And still it's worth the effort to improve tests - CPA, PE, law. Yet
    each and every one of those professions has a face to face review
    board of experienced seniors who go out to make judgements. No
    matter how much a test is improved it never gets to the point where
    it has value absent a review board composed of seniors who go out
    and view the work as it is being done.

    Is there a single vendor cert that includes a review board of seniors
    who will go out and inspect work as it is being done and pull a
    license? It's the only hope for any of them and there is an economic
    incentive against doing so.

    At the moment the only professional society cert I know within IT
    is the SAGE tests and they lack a review board. Until there's a
    review board they can't be improved beyond some point. But with
    SAGE the economic incentive does work in the correct direction.
    A SAGE review board would want to pull licenses from the worst
    for the betterment of the profession.


  4. Re: Jr Unix Administrator

    In article <1cgav3-0gd.ln1@news.heiming.de>,
    Michael Heiming wrote:
    >In comp.unix.admin Bill Vermillion :


    [ huge snip - wjv]

    I had said:

    >> And most of the CS grads I've known went on to work for HW or SW
    >> manufacturers - not in the business world. But computer operations
    >> are [or at least were] so foreign to many in business they assumed
    >> what they wanted was a person with a CS degree - when they'd be
    >> better of with someone like an MBA who understood computing.


    >Being German, I am not that aware about the differences of your
    >educational system. But there although is some sort of general
    >confusion about those things over here. So it doesn't surprise me
    >that much...


    Just by observation the educational system in the US has gone
    downhill over the years. I did some outside work at a small
    educational system and I heard one of the advisors telling a
    student to tell the prospective employer what they wanted to hear -
    and to me it implied lying to get the job.

    When I grew up you were supposed to learn all about something so
    that they could throw any question asked at you and you'd had a
    very good shot at getting right.

    Now the emphasis seems to be on passing the tests - and from
    my POV they train to that goal so you don't really know all about
    the subject you are being tested upon.

    And learning the lowest details is how often I'm able to walk
    in and fix things that 'certified' people can't handle. There is
    only one real clue you need to get things done and that is how to
    read manuals - thoroughly - and understand it.

    At one place where I had been doing 'fitit' work for about 10
    years, only when they called, as the systems were really stable,
    they hired a new gruop and one guy kept saying "I'm a computer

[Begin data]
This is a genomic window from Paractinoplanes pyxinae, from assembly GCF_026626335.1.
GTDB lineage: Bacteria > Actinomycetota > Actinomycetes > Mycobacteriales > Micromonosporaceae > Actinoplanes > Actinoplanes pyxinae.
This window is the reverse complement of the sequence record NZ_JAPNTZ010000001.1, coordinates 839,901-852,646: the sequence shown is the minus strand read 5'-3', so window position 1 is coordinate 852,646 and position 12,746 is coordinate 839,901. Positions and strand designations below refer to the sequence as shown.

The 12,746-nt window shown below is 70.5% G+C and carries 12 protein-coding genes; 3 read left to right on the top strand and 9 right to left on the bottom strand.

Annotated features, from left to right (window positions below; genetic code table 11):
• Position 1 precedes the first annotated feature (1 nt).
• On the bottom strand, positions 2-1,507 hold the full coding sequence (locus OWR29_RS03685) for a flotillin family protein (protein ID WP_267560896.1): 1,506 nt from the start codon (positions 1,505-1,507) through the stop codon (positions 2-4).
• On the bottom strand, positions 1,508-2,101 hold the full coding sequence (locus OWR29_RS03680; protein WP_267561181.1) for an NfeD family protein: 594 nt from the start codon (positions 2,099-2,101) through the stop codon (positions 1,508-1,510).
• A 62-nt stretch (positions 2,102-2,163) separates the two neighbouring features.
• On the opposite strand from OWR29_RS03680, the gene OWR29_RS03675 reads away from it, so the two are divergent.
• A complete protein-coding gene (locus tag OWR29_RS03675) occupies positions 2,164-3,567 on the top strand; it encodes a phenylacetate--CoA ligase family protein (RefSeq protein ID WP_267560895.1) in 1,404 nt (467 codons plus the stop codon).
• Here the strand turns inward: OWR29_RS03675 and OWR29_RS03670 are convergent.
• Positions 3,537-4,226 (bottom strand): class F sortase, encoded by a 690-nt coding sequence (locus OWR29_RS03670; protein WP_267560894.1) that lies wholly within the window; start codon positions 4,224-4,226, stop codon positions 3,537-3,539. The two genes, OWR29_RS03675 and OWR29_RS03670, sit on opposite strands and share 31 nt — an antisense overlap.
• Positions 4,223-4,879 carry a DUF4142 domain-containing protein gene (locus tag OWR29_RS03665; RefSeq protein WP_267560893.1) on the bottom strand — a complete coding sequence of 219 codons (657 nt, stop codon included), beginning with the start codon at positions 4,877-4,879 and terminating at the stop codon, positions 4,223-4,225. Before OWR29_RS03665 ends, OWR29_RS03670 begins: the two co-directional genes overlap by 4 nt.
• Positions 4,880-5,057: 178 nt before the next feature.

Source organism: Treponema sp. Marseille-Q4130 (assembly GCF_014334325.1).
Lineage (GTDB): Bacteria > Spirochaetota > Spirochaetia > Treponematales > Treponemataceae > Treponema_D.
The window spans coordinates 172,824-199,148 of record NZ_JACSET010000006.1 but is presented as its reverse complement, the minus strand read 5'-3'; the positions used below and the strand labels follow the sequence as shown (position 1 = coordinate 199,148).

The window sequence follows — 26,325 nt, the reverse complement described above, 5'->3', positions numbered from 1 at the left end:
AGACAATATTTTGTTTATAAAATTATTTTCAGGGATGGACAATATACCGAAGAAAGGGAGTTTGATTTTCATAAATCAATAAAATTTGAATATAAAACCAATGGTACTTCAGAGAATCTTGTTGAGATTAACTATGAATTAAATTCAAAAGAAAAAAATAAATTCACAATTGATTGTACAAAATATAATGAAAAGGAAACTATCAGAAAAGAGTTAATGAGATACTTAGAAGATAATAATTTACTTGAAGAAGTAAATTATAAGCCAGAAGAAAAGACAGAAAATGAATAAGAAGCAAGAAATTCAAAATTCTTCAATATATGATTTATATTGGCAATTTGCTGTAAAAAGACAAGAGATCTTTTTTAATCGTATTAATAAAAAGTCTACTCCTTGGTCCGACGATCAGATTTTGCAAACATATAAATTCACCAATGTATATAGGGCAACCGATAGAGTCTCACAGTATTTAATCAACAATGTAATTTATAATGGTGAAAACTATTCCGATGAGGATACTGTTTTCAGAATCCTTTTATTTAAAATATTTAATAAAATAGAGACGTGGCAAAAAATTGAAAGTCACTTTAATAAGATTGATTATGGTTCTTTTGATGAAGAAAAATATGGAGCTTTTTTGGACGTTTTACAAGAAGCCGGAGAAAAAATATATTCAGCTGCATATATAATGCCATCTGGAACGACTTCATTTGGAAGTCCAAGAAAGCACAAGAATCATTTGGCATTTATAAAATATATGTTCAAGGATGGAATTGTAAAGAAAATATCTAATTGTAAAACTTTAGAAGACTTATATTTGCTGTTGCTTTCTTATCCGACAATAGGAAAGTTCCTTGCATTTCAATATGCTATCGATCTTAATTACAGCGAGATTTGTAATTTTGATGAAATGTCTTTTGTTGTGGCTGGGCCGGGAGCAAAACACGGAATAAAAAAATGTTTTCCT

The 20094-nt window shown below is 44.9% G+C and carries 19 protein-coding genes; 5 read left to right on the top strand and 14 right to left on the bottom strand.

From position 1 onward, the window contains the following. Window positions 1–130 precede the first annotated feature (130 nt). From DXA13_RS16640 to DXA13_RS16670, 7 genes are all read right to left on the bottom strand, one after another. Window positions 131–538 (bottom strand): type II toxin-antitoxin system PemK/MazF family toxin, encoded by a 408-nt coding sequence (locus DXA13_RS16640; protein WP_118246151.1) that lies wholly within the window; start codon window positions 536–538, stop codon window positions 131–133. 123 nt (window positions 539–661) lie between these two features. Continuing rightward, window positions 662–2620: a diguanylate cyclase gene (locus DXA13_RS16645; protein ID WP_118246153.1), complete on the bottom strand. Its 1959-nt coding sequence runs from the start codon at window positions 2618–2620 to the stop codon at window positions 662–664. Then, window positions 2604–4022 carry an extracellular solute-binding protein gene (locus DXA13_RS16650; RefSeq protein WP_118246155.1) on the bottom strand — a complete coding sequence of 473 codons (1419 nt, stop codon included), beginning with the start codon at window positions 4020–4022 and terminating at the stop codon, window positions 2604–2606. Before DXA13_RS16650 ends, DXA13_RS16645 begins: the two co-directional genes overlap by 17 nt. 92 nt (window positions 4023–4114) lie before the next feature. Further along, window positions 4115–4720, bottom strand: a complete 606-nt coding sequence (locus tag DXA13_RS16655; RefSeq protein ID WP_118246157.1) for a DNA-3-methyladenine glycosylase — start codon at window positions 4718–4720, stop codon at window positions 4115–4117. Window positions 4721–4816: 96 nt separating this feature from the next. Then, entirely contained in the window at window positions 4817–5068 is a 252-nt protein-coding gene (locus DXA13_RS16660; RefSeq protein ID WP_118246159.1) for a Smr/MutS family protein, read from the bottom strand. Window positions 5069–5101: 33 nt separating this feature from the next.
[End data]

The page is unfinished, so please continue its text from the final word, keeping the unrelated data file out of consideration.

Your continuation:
professional" and he criticized the way I had set things up.

    I told him that I didn't set any of the network up, I just picked
    up the pieces over the years after other people had come and gone.
    And then when he was trying to get something set up in a
    neighboring city he asked what the IP of the router was. I said
    there was none, as it was a bridge. And he kept wanting to know
    about the IP address of the router. He had absolutely no clue
    of what a bridge was or hwo it worked. And his company wanted to
    junk the over $500US VPN routers/filters and put in some low-end PC
    oriented devices - at about $80 each - because they knew how to set
    them up.

    The upshot in the end was that there was a conference with
    all the principals of the company that needed the work, 3 people
    from the new company that wanted to provide the service, myself,
    and a stenographer to take down all sides of the converstation.
    The wannabe new provider wound up getting a $60,000 check canceled,
    and they were history. But all along they insisted they were
    computer professionals. But then I guess a successful bank robber
    could also be called a professionl :-)

    In many ways it's a pretty sad state of affairs. I cam to
    computers later - it was my 3rd career. First broadcasting - with
    a license to operate/repair and broadcast transmitter in the US.
    Second career was as a recording engineer. All that technical
    background led me into computers. And I still have sitting
    somewhere a memory board that I bought bare, and assembled with
    about 80 chips on it - 64 chips for 32K of memory - and the rest
    the glue chips that made it all work.

    Now it's just all SW to me - and I almost never leave home -
    working on systems everywhere - including one about 12,000 miles
    away. I've gotten to dislike the physical side even though I can
    handle it - but it goes against my lazy mature :-)

    Bill


    --
    Bill Vermillion - bv @ wjv . com